According to a statement recently issued by the Alternative Investment Management Association, hedge funds are not as highly leveraged as some may think.
The world’s hedge fund industry has historically low levels of leverage, and the idea of the industry as highly-leveraged is a misconception, says AIMA, the international trade body for the hedge fund industry.
AIMA cited the most recent figures from the European Central Bank and the UK regulator the FSA, both showing that leverage levels of hedge funds are in the region of one times net assets.
The recent Turner Review in the UK pointed out that hedge fund leverage is “typically well below that of banks”.
Andrew Baker, CEO of AIMA, commented, “These figures, which are historically low, are typical of the industry worldwide and are much lower than leverage levels in the banks. In fact the Turner Review reported that leverage levels in the banks were in the order of 30 to 50 times.”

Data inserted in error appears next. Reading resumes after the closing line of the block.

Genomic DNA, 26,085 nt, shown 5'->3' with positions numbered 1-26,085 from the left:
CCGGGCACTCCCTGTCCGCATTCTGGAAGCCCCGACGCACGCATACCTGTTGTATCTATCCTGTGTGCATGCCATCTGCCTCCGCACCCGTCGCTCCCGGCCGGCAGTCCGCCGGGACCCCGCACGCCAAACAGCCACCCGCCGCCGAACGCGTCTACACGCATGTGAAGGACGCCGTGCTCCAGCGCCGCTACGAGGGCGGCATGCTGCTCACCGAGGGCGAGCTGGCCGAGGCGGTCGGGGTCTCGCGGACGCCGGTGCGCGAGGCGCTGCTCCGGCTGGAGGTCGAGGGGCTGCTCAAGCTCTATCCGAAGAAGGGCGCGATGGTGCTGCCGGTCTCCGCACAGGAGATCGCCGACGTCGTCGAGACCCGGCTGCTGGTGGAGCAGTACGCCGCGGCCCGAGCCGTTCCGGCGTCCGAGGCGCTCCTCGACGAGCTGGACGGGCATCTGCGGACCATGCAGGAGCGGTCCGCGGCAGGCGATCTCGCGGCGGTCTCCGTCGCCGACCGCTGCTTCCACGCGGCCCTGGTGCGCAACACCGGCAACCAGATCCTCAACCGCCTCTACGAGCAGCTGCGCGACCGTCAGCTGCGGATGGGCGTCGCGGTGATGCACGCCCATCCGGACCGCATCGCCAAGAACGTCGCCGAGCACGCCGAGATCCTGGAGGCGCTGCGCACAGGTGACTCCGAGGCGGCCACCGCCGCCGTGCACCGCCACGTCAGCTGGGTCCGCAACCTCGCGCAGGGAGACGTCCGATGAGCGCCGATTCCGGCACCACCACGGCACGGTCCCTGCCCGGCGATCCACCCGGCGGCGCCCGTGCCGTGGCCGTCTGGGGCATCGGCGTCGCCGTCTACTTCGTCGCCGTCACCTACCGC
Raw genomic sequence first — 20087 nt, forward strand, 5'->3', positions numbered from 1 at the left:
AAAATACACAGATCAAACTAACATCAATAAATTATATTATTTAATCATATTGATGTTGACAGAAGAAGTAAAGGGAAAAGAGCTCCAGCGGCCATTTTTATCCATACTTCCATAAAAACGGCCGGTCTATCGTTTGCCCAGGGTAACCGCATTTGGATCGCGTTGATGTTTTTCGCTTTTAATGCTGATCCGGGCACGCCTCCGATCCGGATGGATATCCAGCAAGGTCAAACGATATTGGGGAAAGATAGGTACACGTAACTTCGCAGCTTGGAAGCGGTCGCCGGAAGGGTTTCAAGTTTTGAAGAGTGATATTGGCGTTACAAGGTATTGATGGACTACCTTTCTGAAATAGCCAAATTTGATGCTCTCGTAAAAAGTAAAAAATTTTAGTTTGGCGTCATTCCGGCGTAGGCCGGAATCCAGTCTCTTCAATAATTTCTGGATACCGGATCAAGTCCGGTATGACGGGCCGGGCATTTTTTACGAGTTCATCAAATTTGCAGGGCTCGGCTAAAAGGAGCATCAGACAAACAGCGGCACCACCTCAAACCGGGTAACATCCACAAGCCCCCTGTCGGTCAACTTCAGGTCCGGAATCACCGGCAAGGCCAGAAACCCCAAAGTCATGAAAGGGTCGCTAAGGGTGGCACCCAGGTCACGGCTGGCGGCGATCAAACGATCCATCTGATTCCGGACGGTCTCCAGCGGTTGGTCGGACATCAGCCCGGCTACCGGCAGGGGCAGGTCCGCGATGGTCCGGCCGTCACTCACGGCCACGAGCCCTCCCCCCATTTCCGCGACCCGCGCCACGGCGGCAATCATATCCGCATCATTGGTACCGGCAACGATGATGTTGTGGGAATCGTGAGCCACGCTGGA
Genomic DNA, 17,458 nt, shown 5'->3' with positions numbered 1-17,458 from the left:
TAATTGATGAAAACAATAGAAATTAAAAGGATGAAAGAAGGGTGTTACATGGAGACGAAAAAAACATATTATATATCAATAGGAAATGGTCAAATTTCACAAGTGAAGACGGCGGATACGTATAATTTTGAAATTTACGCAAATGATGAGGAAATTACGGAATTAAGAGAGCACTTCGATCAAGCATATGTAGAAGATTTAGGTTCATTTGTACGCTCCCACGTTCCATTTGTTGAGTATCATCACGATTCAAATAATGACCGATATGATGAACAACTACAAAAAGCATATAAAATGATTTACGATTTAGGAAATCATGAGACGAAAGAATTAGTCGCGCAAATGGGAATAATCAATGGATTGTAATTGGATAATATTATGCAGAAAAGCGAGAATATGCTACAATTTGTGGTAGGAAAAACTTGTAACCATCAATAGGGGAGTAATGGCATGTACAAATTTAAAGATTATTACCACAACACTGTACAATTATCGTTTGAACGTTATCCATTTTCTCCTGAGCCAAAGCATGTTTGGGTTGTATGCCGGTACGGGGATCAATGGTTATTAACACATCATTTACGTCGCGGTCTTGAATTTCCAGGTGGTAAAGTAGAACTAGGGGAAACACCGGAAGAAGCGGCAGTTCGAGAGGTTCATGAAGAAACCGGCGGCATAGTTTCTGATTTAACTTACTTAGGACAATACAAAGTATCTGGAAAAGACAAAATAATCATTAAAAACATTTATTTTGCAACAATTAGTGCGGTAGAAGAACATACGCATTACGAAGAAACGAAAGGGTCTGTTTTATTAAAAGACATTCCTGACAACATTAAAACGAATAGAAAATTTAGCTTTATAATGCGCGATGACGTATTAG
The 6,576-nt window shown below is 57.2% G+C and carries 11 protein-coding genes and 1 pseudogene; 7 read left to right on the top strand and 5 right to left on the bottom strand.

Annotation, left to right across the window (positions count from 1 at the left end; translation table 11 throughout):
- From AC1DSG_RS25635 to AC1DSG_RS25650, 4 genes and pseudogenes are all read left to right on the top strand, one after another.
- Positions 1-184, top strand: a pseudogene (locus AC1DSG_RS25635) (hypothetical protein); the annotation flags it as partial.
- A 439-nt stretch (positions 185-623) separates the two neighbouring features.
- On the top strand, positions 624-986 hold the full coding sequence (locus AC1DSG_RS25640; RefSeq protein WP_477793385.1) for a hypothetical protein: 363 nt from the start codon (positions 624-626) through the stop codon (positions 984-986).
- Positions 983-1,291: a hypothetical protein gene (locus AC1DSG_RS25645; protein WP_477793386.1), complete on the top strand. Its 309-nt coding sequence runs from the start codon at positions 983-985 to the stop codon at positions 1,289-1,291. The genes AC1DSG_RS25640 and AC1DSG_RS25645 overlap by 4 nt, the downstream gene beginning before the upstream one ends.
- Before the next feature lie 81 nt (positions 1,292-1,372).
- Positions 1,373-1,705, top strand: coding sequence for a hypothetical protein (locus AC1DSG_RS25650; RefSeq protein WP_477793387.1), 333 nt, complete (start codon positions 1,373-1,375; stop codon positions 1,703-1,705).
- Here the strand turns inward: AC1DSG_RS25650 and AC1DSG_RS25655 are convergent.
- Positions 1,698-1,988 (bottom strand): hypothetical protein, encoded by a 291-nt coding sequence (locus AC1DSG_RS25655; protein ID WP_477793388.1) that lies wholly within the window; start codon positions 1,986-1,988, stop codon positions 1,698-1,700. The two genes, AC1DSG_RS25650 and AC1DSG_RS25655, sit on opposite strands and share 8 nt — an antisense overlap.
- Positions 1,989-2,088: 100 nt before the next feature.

Baker added, “Some policy makers mistakenly base their demand for regulatory reform of the world’s hedge fund industry on the idea that it is highly-leveraged, but as the recent figures from the ECB and the FSA show, it’s a complete myth.”
AIMA also underlined the relative size of the global hedge fund industry compared to the banking sector. HedgeFund Intelligence suggests that global assets under management by the hedge fund industry were just over $1.8 trillion at the end of 2008.
Baker concluded, “In the overall scheme of things, the world’s hedge fund industry is dwarfed by the banks. There are some individual banks that have bigger balance sheets than the entire global hedge fund industry. And of course as these figures demonstrate leverage levels are also much lower in the hedge fund industry than in the banks. We at AIMA hope that international policy makers will keep a sense of perspective when it comes to establishing the future regulatory framework for the industry.”